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The sun was shining, and decided to walk up to the castle, Hrad, to enjoy the view. It’s a steep enough climb, if you weren’t very fit I’d suggest an alternative method to shanks mare. Not a taxi, though. 80 cents to use the loo seemed a bit extortionate as well, but the view was spectacular. (Not from the loos). As I rounded the back of the castle I discovered that a sort of local food festival was underway, with stalls offering wine and local food delicacies in exchange for tokens (doxx). I duly bought 10 doxx, and proceeded to work my way along the stalls, enjoying olive tapenade, cheese, and the rather lovely Slovakian white wine.
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I wisely avoided the palinka, from experience.

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For dinner, I went a bit away from the main square, and enjoyed a cocktail, veggie burger, chips and white wine for a mere 15 euro. I found that the tourist office was open to 7 pm, even on a Sunday, and decided to check with them about my journey to the airport the next day. They showed me where the bus went from, and did say “you could take a cab, but you know what Bratislavan taxi drivers are like”.
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The breakfast buffet selection was superb, any amount of cheese, meats and bread, as well as a special muesli-yoghurt dish. I walked through the gardens behind the Presidential palace up to the main station, where it was pretty simple to work out what ticket I needed. 90 cents is a single, make sure you validate the ticket on the bus.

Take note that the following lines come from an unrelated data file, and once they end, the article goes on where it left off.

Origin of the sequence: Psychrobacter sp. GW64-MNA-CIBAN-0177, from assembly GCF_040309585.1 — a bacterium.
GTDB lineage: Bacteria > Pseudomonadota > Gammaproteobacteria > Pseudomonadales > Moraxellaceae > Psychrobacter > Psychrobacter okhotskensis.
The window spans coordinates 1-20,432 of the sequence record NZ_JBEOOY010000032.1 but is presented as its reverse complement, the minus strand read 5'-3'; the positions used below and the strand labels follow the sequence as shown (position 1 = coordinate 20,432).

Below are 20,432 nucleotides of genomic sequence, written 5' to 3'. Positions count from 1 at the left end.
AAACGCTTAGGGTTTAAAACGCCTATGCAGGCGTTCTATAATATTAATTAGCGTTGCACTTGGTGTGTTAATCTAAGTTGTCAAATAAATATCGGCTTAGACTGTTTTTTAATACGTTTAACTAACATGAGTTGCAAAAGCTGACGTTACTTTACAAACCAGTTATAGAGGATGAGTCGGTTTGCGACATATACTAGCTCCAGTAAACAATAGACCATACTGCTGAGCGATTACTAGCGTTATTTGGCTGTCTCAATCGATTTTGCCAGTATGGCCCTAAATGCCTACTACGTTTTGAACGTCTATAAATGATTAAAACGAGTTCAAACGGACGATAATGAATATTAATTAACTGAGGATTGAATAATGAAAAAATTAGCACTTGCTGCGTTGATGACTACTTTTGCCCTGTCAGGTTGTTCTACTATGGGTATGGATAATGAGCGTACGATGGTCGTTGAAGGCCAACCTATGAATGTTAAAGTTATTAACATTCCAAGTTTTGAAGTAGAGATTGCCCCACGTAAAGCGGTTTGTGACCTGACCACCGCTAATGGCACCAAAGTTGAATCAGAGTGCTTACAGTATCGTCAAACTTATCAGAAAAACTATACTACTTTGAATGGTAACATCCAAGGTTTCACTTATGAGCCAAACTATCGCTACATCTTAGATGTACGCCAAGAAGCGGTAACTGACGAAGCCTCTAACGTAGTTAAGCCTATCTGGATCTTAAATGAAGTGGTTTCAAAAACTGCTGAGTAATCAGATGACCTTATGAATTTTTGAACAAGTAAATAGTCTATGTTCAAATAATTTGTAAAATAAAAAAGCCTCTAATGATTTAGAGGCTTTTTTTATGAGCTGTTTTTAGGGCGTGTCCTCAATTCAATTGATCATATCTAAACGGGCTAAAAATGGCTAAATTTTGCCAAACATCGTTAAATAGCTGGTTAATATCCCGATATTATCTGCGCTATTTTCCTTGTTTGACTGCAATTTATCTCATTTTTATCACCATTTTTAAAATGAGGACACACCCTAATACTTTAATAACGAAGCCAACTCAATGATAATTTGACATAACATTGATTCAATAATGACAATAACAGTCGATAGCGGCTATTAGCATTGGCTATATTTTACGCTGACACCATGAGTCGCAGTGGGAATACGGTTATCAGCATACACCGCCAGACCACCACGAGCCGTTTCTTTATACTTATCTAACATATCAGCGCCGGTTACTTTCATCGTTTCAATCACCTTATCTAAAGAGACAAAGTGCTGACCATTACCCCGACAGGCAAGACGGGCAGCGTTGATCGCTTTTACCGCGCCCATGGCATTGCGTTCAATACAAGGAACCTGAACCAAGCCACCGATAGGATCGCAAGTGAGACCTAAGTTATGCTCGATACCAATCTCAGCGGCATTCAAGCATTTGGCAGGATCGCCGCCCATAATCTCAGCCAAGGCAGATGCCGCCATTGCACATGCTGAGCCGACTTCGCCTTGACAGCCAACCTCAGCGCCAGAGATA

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Bratislava airport is a gleaming glass cavern, with (currently) very few flights each day. Signs of its stag-party status were clear – the group of blokes taking selfies enjoying a beer with breakfast, the poor chap asleep on the chairs by the boarding gate.
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My journey home was uneventful – flight on time, bit of a wait for the bus at Dublin, but was picked up by my wonderful husband at Sprucefield just after 6, and he had dinner waiting for me.
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Around Britain: Bellingham

In the Tontine, Peebles, we slept well, though the pillows were too soft. The toiletries provided were rather nice bee potions and lotions, after which we went for a morning stroll by the Tweed, and tried to find a squidgy camping pillow.  Such a thing was not to be found, but I kept with my personal souvenir tradtions and  bought a copper necklace instead. I was struck by the names callants and Gutterbluids, which I had to research later. Callants is a Scottish term for a youth, and there are local Callant associations. Gutterbluid is a term to describe a native of Peebles.
We had breakfast in the Coultham deli – woodland mushrooms on toast, and a poached duck egg with black pudding and pancetta. Gorgeous goodies were available to buy, and I chose some amaretti and pistachietti for later. There was a sickly and overpowering scent from the woman at the next table, who then kept coming closer to us to select a drink from the chill cabinet, and to stand up and complain about some foreign body in her tea. There ought to be a law….